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‘Change has to happen now’ say hospital chief executives

12 July 2016

Health Care

The two hospital chief executives at the heart of transforming healthcare services across mid and south Essex have set out their vision of the future to local consultants, GPs and junior doctors.

Clare Panniker, chief executive of Basildon, Orsett and Broomfield hospitals and Sue Hardy, chief executive of Southend Hospital, told members of the South Essex British Medical Association there was an impetus for change that has never been seen before in the NHS.

Sue said: "Change has to happen now. The NHS has never been under the pressure it is currently in terms of its finances and workforce. There has never been the impetus there is now to make things change."

Clare added: "We know that we are really struggling with a system which is overwhelmed with demand and we have not got our services in such a way that we can look forward to the future and be reassured they will be of a high quality.

"The capacity for change has always been drowned out by the pressures of coping with demand, meeting waiting list targets and keeping the show on the road, which has meant we have not been able to address the fundamental issues."

The Mid and South Essex Success Regime is responsible for driving forward this change for more than one million patients in the region. The aim is for much better collaboration between hospitals, GPs, and community and social care providers to ensure patients access services in the right place at the right time - and increasingly outside hospitals.

If the NHS in mid and south Essex continues to deliver services in the same way, it is estimated that there will be a financial deficit of more than £200m by 2017/18.

The three hospitals are currently duplicating services and struggling to fill doctor and nursing vacancies, which puts huge pressure on existing staff. For example, 12 out of 28 A&E consultant posts across the hospitals are unfilled.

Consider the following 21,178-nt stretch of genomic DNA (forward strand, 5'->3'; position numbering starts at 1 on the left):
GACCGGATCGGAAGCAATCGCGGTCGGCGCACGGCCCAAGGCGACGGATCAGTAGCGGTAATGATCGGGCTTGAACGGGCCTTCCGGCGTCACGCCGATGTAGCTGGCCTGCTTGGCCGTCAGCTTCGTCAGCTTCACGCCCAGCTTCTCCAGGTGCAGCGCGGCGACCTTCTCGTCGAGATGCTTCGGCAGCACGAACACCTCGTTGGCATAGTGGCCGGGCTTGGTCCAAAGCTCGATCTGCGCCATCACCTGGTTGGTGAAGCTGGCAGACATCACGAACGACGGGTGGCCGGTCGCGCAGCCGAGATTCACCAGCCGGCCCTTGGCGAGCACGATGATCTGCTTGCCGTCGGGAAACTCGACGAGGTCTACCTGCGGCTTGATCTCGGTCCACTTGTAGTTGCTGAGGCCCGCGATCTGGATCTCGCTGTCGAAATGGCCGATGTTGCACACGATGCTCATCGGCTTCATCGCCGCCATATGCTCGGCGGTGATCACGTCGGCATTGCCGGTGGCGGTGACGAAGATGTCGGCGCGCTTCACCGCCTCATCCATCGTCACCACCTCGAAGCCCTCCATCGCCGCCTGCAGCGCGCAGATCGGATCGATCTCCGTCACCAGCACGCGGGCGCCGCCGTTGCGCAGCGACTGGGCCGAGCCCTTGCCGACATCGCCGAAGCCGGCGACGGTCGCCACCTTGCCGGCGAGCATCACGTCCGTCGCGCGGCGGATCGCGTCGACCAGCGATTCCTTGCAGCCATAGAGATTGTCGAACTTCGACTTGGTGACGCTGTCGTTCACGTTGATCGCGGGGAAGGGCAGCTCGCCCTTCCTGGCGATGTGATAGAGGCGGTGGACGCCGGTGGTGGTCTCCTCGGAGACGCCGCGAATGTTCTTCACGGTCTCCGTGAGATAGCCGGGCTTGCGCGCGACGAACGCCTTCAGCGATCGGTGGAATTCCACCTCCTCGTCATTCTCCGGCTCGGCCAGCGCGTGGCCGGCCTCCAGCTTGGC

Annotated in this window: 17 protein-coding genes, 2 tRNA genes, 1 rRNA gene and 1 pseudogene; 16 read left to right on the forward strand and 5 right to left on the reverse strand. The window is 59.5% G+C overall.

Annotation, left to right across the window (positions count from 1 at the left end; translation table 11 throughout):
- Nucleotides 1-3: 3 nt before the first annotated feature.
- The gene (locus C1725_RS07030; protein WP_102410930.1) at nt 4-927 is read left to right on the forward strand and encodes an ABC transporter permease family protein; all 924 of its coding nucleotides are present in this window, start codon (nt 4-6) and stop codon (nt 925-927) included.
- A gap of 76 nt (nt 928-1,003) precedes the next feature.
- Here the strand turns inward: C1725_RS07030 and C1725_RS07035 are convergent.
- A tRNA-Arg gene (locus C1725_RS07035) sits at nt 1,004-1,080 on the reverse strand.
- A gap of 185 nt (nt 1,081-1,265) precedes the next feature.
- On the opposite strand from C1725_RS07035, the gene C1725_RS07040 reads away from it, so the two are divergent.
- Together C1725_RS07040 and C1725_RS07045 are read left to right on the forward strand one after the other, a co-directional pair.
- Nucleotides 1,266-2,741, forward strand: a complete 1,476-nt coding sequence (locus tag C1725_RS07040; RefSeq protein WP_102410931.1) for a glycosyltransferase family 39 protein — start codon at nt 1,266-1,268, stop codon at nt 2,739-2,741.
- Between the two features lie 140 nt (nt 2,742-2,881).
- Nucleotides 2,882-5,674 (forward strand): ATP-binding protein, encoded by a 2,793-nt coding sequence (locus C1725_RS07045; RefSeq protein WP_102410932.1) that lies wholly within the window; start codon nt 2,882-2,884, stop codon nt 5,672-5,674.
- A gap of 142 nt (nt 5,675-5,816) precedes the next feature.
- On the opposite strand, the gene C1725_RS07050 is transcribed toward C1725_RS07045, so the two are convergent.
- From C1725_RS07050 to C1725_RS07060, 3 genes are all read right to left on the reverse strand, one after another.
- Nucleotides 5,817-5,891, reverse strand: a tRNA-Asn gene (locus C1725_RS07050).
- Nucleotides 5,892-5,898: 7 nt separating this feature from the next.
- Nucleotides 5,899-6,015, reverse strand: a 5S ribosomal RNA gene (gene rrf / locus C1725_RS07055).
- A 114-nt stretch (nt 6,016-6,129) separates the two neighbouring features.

Medical and nursing directors from the three hospital trusts have been meeting regularly to identify the best way to deliver care to patients in A&E, obstetrics and gynaecology, paediatrics and acute medicine as a starting point. A key focus has been on the provision of emergency care - all three hospitals are seeing more attendances to A&E than ever before.

Discussions have focussed on the development of a specialist emergency centre for mid and south Essex. This is supported by widespread clinical evidence that shows getting seriously ill or injured people to the right specialists can greatly improve their chances of survival.

Those sites without the specialist emergency centre would develop as centres of excellence for planned operations, tests, procedures and outpatient clinics. They would still have 24-hour services to treat people with less serious illnesses but these patients would be seen more quickly.

Speaking at the Basildon Hospital education centre, Clare and Sue added that any service redesign would be based on evidence that demonstrated improved outcomes for patients.

They stressed that the challenges could not be met by hospitals working in isolation and that there had to be a shift away from the culture that going to hospital was the solution to most health problems.

Clare said: "A huge part of this is about how we can work with our commissioners and community partners to design more resilient, effective local care which focusses on prevention and looking after patients outside hospital."

The success regime will soon be in a position to consider several potential models for future service configuration and there will be a period of consultation later in the year.